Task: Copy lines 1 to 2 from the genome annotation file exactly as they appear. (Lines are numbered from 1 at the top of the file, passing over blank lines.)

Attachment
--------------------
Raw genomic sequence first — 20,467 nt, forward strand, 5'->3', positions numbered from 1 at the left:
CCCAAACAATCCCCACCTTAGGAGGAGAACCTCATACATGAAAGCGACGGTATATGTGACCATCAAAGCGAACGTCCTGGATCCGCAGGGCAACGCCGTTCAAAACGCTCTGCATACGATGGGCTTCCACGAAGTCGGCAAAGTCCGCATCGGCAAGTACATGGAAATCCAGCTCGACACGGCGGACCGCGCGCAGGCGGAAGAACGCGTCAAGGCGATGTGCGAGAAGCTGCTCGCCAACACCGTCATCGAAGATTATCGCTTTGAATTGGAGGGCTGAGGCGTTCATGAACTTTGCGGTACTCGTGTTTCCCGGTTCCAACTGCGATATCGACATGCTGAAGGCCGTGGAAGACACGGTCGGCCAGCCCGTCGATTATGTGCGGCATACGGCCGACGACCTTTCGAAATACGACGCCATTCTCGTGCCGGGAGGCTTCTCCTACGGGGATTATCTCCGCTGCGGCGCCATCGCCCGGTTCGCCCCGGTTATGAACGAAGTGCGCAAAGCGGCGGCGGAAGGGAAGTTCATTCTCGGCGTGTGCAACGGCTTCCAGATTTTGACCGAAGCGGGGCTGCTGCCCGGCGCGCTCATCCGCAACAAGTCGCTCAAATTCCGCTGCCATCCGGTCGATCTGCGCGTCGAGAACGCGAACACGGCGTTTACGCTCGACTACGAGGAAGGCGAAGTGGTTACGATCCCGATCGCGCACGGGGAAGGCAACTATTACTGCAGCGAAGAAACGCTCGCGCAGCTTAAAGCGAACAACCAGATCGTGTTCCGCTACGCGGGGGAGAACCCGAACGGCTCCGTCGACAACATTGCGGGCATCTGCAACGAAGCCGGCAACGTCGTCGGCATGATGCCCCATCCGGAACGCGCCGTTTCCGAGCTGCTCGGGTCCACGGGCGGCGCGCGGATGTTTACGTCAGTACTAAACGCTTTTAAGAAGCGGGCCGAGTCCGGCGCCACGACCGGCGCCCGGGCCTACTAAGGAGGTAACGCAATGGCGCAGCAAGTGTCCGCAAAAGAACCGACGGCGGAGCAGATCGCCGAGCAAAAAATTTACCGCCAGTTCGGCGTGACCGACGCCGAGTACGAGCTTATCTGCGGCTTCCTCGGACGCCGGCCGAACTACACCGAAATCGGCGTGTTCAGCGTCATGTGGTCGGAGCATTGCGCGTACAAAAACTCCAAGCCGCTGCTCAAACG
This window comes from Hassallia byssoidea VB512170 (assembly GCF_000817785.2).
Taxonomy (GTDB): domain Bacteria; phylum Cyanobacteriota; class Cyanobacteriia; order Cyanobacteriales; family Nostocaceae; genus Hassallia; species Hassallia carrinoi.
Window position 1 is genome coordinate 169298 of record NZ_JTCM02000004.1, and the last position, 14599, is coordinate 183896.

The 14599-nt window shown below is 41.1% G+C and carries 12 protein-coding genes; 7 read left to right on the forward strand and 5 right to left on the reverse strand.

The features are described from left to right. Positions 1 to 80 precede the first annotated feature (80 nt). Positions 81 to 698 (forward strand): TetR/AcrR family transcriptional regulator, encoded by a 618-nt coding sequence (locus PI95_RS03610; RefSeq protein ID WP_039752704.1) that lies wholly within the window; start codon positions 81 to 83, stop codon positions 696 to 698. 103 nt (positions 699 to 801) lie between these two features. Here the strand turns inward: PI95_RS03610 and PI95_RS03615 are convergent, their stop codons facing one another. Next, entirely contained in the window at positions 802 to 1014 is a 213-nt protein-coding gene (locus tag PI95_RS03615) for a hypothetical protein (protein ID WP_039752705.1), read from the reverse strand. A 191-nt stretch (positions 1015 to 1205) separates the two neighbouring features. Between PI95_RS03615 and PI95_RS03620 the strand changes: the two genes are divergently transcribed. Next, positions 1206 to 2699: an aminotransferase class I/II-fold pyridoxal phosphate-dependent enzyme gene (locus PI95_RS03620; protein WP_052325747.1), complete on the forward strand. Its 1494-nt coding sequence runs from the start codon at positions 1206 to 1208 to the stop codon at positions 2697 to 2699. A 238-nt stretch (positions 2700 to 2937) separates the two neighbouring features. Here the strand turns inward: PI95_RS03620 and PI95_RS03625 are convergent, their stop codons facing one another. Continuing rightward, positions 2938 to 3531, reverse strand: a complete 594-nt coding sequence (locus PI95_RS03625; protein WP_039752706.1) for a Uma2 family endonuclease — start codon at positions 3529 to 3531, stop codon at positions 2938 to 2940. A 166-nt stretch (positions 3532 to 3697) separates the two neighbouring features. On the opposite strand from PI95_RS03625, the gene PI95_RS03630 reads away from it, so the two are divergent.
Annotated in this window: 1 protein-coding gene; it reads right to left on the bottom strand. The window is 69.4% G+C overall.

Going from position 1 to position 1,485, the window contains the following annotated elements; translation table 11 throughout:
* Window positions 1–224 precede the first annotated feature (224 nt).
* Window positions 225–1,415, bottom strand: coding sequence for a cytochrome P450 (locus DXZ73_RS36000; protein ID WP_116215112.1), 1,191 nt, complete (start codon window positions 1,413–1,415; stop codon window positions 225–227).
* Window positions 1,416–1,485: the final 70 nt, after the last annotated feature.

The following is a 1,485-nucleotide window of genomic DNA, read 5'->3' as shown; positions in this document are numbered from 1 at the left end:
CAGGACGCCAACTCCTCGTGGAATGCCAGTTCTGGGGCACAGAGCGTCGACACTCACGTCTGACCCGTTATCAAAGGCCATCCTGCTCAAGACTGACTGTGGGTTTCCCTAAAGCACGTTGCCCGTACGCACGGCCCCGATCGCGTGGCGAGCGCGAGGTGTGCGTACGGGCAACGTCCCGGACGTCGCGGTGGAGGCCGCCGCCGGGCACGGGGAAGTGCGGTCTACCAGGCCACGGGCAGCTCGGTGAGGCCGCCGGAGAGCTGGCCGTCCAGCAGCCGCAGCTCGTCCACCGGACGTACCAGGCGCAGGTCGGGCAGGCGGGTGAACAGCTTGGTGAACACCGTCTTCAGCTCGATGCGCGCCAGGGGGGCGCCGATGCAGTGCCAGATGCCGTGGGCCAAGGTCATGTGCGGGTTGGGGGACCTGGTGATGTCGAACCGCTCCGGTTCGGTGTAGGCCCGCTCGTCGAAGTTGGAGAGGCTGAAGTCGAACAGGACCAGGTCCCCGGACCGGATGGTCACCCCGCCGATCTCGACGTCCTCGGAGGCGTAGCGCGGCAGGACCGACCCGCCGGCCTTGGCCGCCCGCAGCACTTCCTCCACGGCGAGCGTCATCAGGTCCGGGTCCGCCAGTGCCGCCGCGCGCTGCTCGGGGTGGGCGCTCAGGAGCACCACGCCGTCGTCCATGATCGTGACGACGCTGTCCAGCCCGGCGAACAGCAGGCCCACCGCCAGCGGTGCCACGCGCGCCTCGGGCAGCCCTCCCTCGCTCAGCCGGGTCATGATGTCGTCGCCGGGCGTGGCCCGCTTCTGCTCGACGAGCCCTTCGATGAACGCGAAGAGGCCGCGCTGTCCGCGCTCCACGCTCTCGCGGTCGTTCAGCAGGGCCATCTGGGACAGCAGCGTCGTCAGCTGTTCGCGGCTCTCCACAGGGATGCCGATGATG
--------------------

Raw genomic sequence first — 20,467 nt, forward strand, 5'->3', positions numbered from 1 at the left:
CCCAAACAATCCCCACCTTAGGAGGAGAACCTCATACATGAAAGCGACGGTATATGTGACCATCAAAGCGAACGTCCTGGATCCGCAGGGCAACGCCGTTCAAAACGCTCTGCATACGATGGGCTTCCACGAAGTCGGCAAAGTCCGCATCGGCAAGTACATGGAAATCCAGCTCGACACGGCGGACCGCGCGCAGGCGGAAGAACGCGTCAAGGCGATGTGCGAGAAGCTGCTCGCCAACACCGTCATCGAAGATTATCGCTTTGAATTGGAGGGCTGAGGCGTTCATGAACTTTGCGGTACTCGTGTTTCCCGGTTCCAACTGCGATATCGACATGCTGAAGGCCGTGGAAGACACGGTCGGCCAGCCCGTCGATTATGTGCGGCATACGGCCGACGACCTTTCGAAATACGACGCCATTCTCGTGCCGGGAGGCTTCTCCTACGGGGATTATCTCCGCTGCGGCGCCATCGCCCGGTTCGCCCCGGTTATGAACGAAGTGCGCAAAGCGGCGGCGGAAGGGAAGTTCATTCTCGGCGTGTGCAACGGCTTCCAGATTTTGACCGAAGCGGGGCTGCTGCCCGGCGCGCTCATCCGCAACAAGTCGCTCAAATTCCGCTGCCATCCGGTCGATCTGCGCGTCGAGAACGCGAACACGGCGTTTACGCTCGACTACGAGGAAGGCGAAGTGGTTACGATCCCGATCGCGCACGGGGAAGGCAACTATTACTGCAGCGAAGAAACGCTCGCGCAGCTTAAAGCGAACAACCAGATCGTGTTCCGCTACGCGGGGGAGAACCCGAACGGCTCCGTCGACAACATTGCGGGCATCTGCAACGAAGCCGGCAACGTCGTCGGCATGATGCCCCATCCGGAACGCGCCGTTTCCGAGCTGCTCGGGTCCACGGGCGGCGCGCGGATGTTTACGTCAGTACTAAACGCTTTTAAGAAGCGGGCCGAGTCCGGCGCCACGACCGGCGCCCGGGCCTACTAAGGAGGTAACGCAATGGCGCAGCAAGTGTCCGCAAAAGAACCGACGGCGGAGCAGATCGCCGAGCAAAAAATTTACCGCCAGTTCGGCGTGACCGACGCCGAGTACGAGCTTATCTGCGGCTTCCTCGGACGCCGGCCGAACTACACCGAAATCGGCGTGTTCAGCGTCATGTGGTCGGAGCATTGCGCGTACAAAAACTCCAAGCCGCTGCTCAAACG